OK. If security vendors don't get this simple equation, then we might as well all give up and give in...
If you don't know if a computer has been rooted or botted (apologies to the English grammar people-- computer security words are being invented at an ever-increasing rate), then you cannot use that same computer to find out if it has been rooted or botted. Let me say this slightly differently: If you don't know if a computer is worthy of trust (trustworthy), then you cannot trust it to answer correctly if you ask it if it is trustworthy.
It doesn't work in real life. It's stupid to think that a person you just met on the street is trustworthy enough to hold your life savings just because that person says "you can trust me" (or even something of less value than that, probably of any value). My father used to say "never trust a salesman who says the words 'trust me'" because of his life experiences that suggest they're lying most often when they say that (although that may not be statistically relevant, it's relevant as an anecdote).
So why in the world would we EVER trust a piece of software to run on a computer whose state is unknown-- whose TRUSTWORTHINESS is unknown-- to determine if it (or any other system for that matter) is trustworthy???
That's why many NAC implementations fail. It's opt-in security. They send some little java (platform independent) program to run and determine trustworthiness, like presence of patches, AV, etc. Of course, all it takes is a rootkit to say "nothing to see here, move along" to the NAC code. We've seen implementations of that.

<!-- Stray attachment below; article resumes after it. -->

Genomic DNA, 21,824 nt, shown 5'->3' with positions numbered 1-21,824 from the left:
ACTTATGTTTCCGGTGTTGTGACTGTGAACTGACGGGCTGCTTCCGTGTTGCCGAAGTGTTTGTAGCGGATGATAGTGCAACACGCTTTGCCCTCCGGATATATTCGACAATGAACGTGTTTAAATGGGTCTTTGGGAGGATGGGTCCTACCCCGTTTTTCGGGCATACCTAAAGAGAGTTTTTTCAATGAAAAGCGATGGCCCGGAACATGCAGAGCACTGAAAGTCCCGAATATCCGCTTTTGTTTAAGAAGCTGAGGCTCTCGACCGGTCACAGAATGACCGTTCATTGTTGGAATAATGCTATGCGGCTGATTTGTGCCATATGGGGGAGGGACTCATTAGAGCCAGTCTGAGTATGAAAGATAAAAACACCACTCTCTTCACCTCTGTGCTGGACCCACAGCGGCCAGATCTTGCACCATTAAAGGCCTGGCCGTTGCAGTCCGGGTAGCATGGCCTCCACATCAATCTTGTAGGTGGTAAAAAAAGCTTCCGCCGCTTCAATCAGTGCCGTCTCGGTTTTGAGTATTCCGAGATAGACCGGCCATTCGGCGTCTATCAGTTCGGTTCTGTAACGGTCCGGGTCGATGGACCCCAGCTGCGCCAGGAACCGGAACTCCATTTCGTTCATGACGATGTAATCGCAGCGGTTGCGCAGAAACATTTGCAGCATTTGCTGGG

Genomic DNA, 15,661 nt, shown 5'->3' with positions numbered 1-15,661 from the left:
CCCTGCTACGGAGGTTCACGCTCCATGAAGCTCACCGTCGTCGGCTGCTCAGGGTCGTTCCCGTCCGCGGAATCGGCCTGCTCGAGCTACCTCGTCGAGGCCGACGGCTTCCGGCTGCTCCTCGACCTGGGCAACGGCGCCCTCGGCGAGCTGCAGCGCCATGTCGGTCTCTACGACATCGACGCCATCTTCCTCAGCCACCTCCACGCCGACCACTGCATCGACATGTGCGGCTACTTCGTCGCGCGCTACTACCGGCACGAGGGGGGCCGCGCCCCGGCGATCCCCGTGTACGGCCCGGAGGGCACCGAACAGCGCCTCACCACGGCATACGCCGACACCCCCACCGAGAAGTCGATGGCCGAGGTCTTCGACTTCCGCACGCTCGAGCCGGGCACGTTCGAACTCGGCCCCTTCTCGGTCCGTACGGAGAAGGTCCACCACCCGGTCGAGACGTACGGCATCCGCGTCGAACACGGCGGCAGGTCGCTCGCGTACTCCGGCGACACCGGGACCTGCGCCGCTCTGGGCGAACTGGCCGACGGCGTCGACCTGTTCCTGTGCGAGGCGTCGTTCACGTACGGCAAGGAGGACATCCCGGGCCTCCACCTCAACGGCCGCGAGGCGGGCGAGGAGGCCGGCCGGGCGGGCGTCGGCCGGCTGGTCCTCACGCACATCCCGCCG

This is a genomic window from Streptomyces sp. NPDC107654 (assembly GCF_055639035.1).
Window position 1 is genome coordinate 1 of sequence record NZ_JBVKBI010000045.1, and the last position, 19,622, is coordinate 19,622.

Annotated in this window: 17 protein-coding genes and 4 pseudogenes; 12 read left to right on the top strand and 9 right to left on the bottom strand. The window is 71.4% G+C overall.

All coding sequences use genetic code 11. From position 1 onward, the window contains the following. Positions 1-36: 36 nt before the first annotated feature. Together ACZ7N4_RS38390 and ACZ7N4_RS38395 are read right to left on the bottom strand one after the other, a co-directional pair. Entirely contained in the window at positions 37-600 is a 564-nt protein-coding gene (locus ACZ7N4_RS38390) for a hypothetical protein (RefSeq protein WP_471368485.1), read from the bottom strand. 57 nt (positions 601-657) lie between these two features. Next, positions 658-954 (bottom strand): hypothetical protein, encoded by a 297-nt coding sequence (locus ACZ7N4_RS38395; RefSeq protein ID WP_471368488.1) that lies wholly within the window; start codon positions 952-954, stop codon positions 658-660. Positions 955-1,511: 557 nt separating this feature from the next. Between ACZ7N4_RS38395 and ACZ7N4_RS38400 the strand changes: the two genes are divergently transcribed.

So why in the world is Trend Micro-- a company who should KNOW BETTER-- creating code that does just that? RUBotted is the DUMBEST, STUPIDIST, MOST [insert belittling adjective here] idea I have ever seen. It works by running code inside the same CPU controlled by the same OS that is believed already to be botted-- why else would you run the tool unless you already suspected the trustworthiness to be low?!?
This had to have been either designed by a marketing person or a complete security amateur. It attempts to defy (or more realistically: ignore) the laws of trust! How long is it going to be before bot code has the staple feature: "hide command and control traffic from the likes of RUBotted"?
And then eWeek is suggesting that this will be a paid-for-use service or application?!? People, please don't pay money for snake oil, or in this case perpetual motion machines.
This just defies nature. If you wouldn't do it in the "real world", don't do it the "cyber world".
Now, if you could use systems you already know to be trustworthy (i.e. computers that you control and know that an adversary does not control) to monitor systems about which you are not sure, then you may be able to make a valid assertion about the trustworthiness of some other system, but you MUST have an external/third-party trusted system FIRST.
And don't forget that "trust" and "trustworthiness" are not the same.